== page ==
Thursday, November 03, 2011

Occupy Oakland Closes Port and Clash With Police

Some of us remember the 1960's and the rebellion against a social status that demeaned and marginalized large portions of the American public, including but not limited to non-whites and non-heterosexuals. Marginalization extended not only to the denial of legal rights but also to economic marginalization through employment policies and outright segregation in the South. Fifty years later we are witnessing a new kind of marginalization where the entire political and economic system of the country increasingly looks to be operated to benefit a tiny portion of the overall population and where the USA is plunging in terms of opportunity for social mobility compared to other nations and the middle class finds itself sliding rapidly in some cases to lower class status. It's easy to tell people to "get a job," but with five applicants for most openings, that's easier said than done. Moreover, older members of the unemployed ranks find a severe prejudice against older workers who are labeled as "over qualified" or given some other reason for being passed over. I experienced it myself in the aftermath of being forced from a law firm for being gay - hundreds of resumes and applications got me nowhere because younger hires were seen as more cost effective. I feel for those in the "Occupy" movement because we are losing our country in many ways. Here are highlights from the Washington Post on events yesterday in Oakland, California:

Occupy Wall Street protesters declared victory after thousands of demonstrators shut down one of the nation’s busiest shipping ports late Wednesday, escalating a movement whose tactics had largely been limited to marches, rallies and tent encampments since it began in September.

As a voice over a bullhorn said “The night is not over, yet,” protest organizers told demonstrators to head back to the downtown plaza where the Oakland movement has been based for more than a month.

At the Occupy encampment across the street from City Hall, which also was the scene of intense clashes with authorities last week, the protesters started a large bonfire in the middle of a street, leading to a confrontation with the police.

Dozens of police in riot gear moved in on hundreds of protesters as the flames leapt more than 15 feet in the air from several large metal and plastic trash bins that had been pushed together. Police warned protesters to clear out before firing several rounds of tear gas and “flash bang” grenades to clear the area.

In the aftermath of the police actions, protesters with cloth wrapped around their faces to protect them from the stench of the gas marched through the area chanting, “Whose streets? Our streets.” Some marchers wore gas masks.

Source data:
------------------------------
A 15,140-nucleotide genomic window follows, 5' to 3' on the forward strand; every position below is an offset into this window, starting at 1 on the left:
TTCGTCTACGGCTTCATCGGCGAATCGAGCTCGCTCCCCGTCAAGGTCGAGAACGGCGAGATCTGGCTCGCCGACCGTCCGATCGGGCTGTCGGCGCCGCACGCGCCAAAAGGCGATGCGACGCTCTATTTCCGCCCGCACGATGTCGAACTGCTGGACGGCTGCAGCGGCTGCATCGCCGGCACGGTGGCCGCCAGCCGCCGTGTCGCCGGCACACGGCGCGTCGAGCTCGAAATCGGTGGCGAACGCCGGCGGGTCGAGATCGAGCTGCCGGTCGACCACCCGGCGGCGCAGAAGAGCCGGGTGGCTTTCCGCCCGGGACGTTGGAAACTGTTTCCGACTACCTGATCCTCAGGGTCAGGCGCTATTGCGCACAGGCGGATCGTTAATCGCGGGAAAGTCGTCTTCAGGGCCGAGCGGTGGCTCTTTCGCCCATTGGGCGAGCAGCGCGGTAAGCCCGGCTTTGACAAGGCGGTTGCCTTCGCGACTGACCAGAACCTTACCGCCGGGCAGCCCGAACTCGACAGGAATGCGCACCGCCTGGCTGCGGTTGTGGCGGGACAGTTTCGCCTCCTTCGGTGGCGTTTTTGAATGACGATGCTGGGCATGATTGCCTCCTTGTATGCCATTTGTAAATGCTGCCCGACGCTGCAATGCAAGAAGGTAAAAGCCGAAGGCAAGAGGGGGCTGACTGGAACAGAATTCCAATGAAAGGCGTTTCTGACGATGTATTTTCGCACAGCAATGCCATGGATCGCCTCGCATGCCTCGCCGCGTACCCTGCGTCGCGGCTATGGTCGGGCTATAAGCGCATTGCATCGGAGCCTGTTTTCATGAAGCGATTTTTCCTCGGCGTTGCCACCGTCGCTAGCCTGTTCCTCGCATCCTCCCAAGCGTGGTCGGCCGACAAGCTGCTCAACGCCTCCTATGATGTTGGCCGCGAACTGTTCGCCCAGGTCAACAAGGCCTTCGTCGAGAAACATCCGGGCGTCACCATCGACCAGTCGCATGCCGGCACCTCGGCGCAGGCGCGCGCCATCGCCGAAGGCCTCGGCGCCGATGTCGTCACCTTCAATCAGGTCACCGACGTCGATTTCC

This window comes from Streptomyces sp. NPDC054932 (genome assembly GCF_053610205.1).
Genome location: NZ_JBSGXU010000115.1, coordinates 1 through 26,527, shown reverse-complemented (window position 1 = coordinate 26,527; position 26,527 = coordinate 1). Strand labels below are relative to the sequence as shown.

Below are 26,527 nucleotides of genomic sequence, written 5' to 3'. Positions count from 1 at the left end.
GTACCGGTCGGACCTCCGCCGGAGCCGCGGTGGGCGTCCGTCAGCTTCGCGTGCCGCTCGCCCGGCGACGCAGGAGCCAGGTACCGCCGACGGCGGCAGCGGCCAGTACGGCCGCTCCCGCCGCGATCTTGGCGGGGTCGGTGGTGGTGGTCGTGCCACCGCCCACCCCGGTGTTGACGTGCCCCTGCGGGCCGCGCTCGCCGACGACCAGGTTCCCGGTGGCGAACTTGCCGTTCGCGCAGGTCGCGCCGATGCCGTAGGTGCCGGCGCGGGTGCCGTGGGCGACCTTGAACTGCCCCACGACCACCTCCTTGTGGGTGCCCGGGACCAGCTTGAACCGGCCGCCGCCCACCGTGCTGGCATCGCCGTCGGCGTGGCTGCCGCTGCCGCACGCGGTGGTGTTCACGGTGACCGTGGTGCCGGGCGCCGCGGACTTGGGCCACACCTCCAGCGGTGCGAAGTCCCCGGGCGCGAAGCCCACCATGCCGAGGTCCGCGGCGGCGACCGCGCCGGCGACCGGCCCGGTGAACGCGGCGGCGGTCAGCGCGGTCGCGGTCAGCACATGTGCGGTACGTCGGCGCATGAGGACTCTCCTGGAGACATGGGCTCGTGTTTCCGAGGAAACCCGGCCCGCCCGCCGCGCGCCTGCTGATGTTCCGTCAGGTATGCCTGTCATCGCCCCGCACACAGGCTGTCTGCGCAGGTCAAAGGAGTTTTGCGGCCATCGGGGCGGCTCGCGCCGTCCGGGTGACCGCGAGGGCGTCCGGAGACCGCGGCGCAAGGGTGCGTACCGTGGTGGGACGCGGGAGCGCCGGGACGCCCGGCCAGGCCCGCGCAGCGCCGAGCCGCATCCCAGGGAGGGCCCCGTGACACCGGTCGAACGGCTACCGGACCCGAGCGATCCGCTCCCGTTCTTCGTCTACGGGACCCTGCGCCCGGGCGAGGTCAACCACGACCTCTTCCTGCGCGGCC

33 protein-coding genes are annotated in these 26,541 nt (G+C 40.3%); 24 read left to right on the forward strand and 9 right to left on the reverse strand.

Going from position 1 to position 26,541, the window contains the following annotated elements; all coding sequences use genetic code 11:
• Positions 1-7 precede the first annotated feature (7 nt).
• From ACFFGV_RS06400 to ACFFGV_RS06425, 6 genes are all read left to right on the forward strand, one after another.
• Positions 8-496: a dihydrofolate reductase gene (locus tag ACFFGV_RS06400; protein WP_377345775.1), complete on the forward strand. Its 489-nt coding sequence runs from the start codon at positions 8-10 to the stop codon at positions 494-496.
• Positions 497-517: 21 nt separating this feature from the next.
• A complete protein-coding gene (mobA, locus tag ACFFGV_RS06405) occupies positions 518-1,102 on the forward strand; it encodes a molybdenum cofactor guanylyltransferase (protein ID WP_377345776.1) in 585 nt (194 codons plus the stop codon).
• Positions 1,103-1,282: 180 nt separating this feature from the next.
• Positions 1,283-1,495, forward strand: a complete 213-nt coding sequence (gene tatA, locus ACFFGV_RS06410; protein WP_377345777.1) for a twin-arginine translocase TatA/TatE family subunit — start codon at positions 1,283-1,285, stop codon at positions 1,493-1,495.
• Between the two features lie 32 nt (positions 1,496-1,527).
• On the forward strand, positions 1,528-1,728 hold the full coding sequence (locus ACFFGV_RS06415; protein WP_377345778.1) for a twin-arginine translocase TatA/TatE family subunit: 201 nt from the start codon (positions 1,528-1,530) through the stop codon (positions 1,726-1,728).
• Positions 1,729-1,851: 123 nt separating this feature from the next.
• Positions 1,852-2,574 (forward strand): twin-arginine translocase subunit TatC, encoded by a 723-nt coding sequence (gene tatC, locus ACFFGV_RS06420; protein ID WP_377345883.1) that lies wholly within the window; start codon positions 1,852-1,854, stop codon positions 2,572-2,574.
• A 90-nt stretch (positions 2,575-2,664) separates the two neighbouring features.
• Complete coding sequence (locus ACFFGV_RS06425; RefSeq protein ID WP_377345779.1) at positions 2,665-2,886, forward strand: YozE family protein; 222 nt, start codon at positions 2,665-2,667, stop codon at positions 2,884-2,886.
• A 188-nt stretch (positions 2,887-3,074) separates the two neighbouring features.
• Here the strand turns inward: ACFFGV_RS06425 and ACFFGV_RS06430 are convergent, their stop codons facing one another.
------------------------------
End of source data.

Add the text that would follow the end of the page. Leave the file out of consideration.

The nearly 5-hour protest at the port the nation’s fifth-busiest shipping port, was intended to highlight a daylong “general strike” in the city, which prompted solidarity rallies in New York, Los Angeles and other cities across the nation. The demonstrations at the port were largely peaceful and police said there were no arrests.

The Oakland protests became a rallying point for the far-flung movement last week when an Iraq War veteran was injured in clashes with police in riot gear that included multiple volleys of tear gas, reports of “flash bang” grenades and rubber bullets.

Military veterans marched in uniform in New York, angry at their dim job prospects. And parents and their kids, some in strollers, joined the Oakland rallies by forming a “children’s brigade.” “There’s absolutely something wrong with the system,” said Jessica Medina, a single mother who attends school part time and works at an Oakland cafĂ©. “We need to change that.”

“There are so many students that are trying to get jobs and go on with their lives,” said Sarvenaz Asasy of Boston, who joined the march after recently graduating with a master’s degree and $60,000 in loan debt. “They’ve educated themselves and there are no jobs and we’re paying tons of student loans. For what?”

We are not living in the America of my youth where parents could anticipate their children having better and more prosperous lives than their own. I often doubt that my own children will ever be able to come anywhere near close to the lifestyle and level of financial security my parents enjoyed. Something is indeed wrong with the system not to mention the Hampton Roads area from which educated young people are fleeing.

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